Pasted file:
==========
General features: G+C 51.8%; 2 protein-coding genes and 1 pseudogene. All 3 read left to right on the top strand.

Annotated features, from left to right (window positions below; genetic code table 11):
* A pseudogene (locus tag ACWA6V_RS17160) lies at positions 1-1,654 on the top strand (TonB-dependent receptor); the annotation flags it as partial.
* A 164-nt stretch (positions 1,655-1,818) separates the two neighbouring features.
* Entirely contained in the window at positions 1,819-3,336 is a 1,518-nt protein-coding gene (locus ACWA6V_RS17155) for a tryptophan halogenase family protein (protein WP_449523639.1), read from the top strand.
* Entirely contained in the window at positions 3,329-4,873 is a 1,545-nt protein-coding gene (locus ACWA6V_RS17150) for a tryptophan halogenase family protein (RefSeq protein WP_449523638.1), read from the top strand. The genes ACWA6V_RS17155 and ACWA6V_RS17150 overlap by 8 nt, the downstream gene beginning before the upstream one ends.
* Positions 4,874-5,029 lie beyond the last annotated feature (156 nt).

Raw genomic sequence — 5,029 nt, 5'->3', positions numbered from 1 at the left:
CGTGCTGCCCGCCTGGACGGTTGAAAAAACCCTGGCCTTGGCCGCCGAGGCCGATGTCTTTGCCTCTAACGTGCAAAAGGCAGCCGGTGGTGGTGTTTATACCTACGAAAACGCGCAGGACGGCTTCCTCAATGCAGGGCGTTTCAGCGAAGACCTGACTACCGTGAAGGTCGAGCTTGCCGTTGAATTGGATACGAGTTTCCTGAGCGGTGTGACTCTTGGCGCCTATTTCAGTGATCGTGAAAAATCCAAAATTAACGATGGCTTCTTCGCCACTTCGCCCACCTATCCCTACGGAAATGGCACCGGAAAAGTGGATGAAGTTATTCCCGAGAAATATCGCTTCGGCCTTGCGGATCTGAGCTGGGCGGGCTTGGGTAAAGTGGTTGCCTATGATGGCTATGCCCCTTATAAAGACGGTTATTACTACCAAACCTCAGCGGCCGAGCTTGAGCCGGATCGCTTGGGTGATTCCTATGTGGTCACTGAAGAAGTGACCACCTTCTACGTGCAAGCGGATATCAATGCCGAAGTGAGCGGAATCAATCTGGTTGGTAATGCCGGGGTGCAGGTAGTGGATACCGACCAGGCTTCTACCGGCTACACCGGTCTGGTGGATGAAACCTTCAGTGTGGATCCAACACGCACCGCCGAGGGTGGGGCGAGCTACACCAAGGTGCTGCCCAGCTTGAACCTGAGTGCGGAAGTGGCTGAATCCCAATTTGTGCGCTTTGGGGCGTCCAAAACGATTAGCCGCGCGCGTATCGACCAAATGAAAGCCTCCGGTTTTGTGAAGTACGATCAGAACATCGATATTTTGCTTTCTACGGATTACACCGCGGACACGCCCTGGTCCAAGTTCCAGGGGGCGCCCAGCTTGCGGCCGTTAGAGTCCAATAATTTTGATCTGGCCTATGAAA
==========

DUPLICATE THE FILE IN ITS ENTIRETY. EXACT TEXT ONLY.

General features: G+C 51.8%; 2 protein-coding genes and 1 pseudogene. All 3 read left to right on the top strand.

Annotated features, from left to right (window positions below; genetic code table 11):
* A pseudogene (locus tag ACWA6V_RS17160) lies at positions 1-1,654 on the top strand (TonB-dependent receptor); the annotation flags it as partial.
* A 164-nt stretch (positions 1,655-1,818) separates the two neighbouring features.
* Entirely contained in the window at positions 1,819-3,336 is a 1,518-nt protein-coding gene (locus ACWA6V_RS17155) for a tryptophan halogenase family protein (protein WP_449523639.1), read from the top strand.
* Entirely contained in the window at positions 3,329-4,873 is a 1,545-nt protein-coding gene (locus ACWA6V_RS17150) for a tryptophan halogenase family protein (RefSeq protein WP_449523638.1), read from the top strand. The genes ACWA6V_RS17155 and ACWA6V_RS17150 overlap by 8 nt, the downstream gene beginning before the upstream one ends.
* Positions 4,874-5,029 lie beyond the last annotated feature (156 nt).

Raw genomic sequence — 5,029 nt, 5'->3', positions numbered from 1 at the left:
CGTGCTGCCCGCCTGGACGGTTGAAAAAACCCTGGCCTTGGCCGCCGAGGCCGATGTCTTTGCCTCTAACGTGCAAAAGGCAGCCGGTGGTGGTGTTTATACCTACGAAAACGCGCAGGACGGCTTCCTCAATGCAGGGCGTTTCAGCGAAGACCTGACTACCGTGAAGGTCGAGCTTGCCGTTGAATTGGATACGAGTTTCCTGAGCGGTGTGACTCTTGGCGCCTATTTCAGTGATCGTGAAAAATCCAAAATTAACGATGGCTTCTTCGCCACTTCGCCCACCTATCCCTACGGAAATGGCACCGGAAAAGTGGATGAAGTTATTCCCGAGAAATATCGCTTCGGCCTTGCGGATCTGAGCTGGGCGGGCTTGGGTAAAGTGGTTGCCTATGATGGCTATGCCCCTTATAAAGACGGTTATTACTACCAAACCTCAGCGGCCGAGCTTGAGCCGGATCGCTTGGGTGATTCCTATGTGGTCACTGAAGAAGTGACCACCTTCTACGTGCAAGCGGATATCAATGCCGAAGTGAGCGGAATCAATCTGGTTGGTAATGCCGGGGTGCAGGTAGTGGATACCGACCAGGCTTCTACCGGCTACACCGGTCTGGTGGATGAAACCTTCAGTGTGGATCCAACACGCACCGCCGAGGGTGGGGCGAGCTACACCAAGGTGCTGCCCAGCTTGAACCTGAGTGCGGAAGTGGCTGAATCCCAATTTGTGCGCTTTGGGGCGTCCAAAACGATTAGCCGCGCGCGTATCGACCAAATGAAAGCCTCCGGTTTTGTGAAGTACGATCAGAACATCGATATTTTGCTTTCTACGGATTACACCGCGGACACGCCCTGGTCCAAGTTCCAGGGGGCGCCCAGCTTGCGGCCGTTAGAGTCCAATAATTTTGATCTGGCCTATGAAA